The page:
For the Fifth Time
For the fifth time, Malinda and I are off to an international destination to watch a global track & field championship. In 2008 it was Beijing, 2009 it was Berlin, 2011 it was Daegu, 2012 it was London, and now in 2013 it’s Moscow. Thanks to good timing, Shannon Rowbury and I both arrived at Sacred Heart Cathedral fifteen years ago, in the fall of 1998. The next four years were filled with fun times as I experienced coaching a state champion. The last five years have been equally fun, traveling the world to cheer for her at the Olympics and the World Championships. Each year has been slightly different.
2008 – Everything was brand new to us (and Shannon) in 2008 and it all happened so fast. In May she was chasing the Olympic A standard. By July she was the US Olympic Trials champion and the owner of a new 1500 PR of 4:00. By August, we were in the Bird’s Nest cheering her on to a seventh place finish.
2009 – Things were different in Berlin for the 2009 World Championships. Shannon was one of the favorites and the expectations and pressure were a lot higher. We rode an emotional rollercoaster watching her fall in the first round and move on only because of a successful protest. Then in the final, she was in the front pack, then someone fell and Shannon dropped back and crossed the line fourth. But there was a protest and after an hour of nervous waiting the winner was disqualified and Shannon was a World Championship bronze medalist.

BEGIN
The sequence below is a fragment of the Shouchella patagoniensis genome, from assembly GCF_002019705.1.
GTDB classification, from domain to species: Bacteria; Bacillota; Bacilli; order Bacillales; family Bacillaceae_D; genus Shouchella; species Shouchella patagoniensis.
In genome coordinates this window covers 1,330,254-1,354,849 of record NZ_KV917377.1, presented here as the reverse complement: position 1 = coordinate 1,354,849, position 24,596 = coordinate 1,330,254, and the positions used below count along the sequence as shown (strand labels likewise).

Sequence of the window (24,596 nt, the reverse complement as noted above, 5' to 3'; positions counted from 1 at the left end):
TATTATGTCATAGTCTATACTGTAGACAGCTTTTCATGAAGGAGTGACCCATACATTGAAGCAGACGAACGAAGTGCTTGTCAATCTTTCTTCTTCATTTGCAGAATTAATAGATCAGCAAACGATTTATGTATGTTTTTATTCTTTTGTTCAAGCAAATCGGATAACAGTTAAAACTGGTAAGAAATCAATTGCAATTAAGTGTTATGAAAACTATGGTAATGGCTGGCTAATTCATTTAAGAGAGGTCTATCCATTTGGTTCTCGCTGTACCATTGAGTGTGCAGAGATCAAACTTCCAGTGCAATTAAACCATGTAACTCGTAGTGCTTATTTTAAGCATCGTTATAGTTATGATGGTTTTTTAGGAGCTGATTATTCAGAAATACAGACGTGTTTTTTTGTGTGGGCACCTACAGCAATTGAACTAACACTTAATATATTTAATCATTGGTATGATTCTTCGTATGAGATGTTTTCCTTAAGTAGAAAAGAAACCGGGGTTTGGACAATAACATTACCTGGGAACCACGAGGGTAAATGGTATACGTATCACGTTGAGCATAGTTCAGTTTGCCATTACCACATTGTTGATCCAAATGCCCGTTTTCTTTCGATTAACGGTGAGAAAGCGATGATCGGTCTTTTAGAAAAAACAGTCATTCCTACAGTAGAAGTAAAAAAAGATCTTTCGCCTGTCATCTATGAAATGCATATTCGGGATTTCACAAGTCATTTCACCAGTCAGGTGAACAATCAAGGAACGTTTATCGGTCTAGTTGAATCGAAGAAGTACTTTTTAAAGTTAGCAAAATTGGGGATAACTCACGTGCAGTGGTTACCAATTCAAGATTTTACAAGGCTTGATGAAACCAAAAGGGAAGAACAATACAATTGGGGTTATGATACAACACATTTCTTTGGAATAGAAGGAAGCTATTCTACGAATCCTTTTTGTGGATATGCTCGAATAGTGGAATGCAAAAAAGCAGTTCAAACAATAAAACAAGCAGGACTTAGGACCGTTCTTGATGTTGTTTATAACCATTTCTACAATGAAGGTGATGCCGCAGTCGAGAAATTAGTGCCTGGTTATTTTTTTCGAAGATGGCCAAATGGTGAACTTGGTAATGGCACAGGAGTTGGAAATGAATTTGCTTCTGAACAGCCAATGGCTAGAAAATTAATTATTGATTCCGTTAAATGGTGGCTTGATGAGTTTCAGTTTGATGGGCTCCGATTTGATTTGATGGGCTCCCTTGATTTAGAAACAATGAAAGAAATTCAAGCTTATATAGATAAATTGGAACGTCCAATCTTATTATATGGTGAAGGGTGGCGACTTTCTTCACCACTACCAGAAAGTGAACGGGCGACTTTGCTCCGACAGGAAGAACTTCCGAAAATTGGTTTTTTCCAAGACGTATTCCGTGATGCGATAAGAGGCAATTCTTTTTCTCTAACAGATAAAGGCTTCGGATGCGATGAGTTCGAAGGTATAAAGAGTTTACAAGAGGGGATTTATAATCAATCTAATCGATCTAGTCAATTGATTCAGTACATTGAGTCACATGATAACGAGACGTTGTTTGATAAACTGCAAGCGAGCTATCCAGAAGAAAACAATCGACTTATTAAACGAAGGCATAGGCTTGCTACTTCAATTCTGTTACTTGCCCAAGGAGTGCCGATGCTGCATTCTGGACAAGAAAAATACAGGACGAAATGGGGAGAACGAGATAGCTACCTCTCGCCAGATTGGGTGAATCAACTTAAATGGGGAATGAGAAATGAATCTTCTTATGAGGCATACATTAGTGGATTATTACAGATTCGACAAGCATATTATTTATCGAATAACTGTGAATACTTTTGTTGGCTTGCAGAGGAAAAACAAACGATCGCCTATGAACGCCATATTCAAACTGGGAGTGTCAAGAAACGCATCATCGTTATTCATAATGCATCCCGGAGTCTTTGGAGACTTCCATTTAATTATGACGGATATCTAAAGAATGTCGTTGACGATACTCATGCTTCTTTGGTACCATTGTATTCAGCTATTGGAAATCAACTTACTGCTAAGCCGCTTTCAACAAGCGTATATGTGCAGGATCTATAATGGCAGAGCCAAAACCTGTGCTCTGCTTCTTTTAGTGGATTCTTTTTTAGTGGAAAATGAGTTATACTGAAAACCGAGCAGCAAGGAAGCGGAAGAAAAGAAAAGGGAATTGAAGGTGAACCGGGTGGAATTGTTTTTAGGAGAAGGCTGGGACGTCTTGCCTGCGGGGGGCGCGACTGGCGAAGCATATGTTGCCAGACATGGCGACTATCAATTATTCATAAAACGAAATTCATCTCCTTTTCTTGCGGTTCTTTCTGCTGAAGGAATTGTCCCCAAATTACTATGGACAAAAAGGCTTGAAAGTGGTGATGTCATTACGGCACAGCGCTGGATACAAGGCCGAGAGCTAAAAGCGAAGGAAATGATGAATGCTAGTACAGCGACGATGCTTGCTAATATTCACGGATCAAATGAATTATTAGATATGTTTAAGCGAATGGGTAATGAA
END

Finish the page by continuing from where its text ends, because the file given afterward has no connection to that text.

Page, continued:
2011 – Unbeknown to most, Shannon was battling an Achilles injury for much of the 2011 season. It took everything she had to kick by Christin Wurth-Thomas by one-hundredth of a second to get the third and final qualifying spot for the Daegu World Championships. Her parents didn’t make the trip to South Korea, so we were Shannon’s surrogate family on that trip and were there to cheer her up when she failed to qualify for the final.
2012 – We were fortunate to be able to buy Olympic tickets through Shannon and USATF back in December of 2010 because it’s become almost impossible for the average person to buy Olympic tickets, even if you’re willing to pay scalpers’ prices. Watching the women’s 1500 in London, I have to admit, was frustrating because so many of the top contenders were shrouded in doping allegations. Shannon placed sixth but we couldn’t help but feel she was probably much higher among the clean athletes.
2013 – Shannon is competing in a different event. At the US Championships she came in fourth in the 1500, which was not good enough to qualify. She came back the very next day and tenaciously ran the 5000 and qualified for the World Championships in a new event!
I know that I am lucky and blessed to be going on these trips to cheer for Shannon. First and foremost, I am lucky to have a wife who despite the moniker “Track Widow,” doesn’t leave me alone every summer. She is willing to go with me on all these trips, which is a good thing because I don’t know if I am adventurous enough to go alone. Five out of the last six summers our summer vacation was to an international locale for a track meet. The one summer we didn’t travel to another continent, we drove halfway across the country to Iowa and then back via Eugene to watch track meets!
The second way in which I am quite lucky is to have been Shannon’s high school coach. It’s pretty rare to coach someone who goes on to compete in college. It’s rarer still to coach someone who goes on to compete at the national level. And rarer still to coach someone who goes on to compete at an international championship. Well, not only has Shannon competed for Team USA at an international championship, she’s done it five times! Since football season is just about to begin, to put this in football terms, not only did the kid I coach play in college, get drafted by an NFL team, and earn a starting job for an NFL team – they’re a five-time All-Pro player, to boot!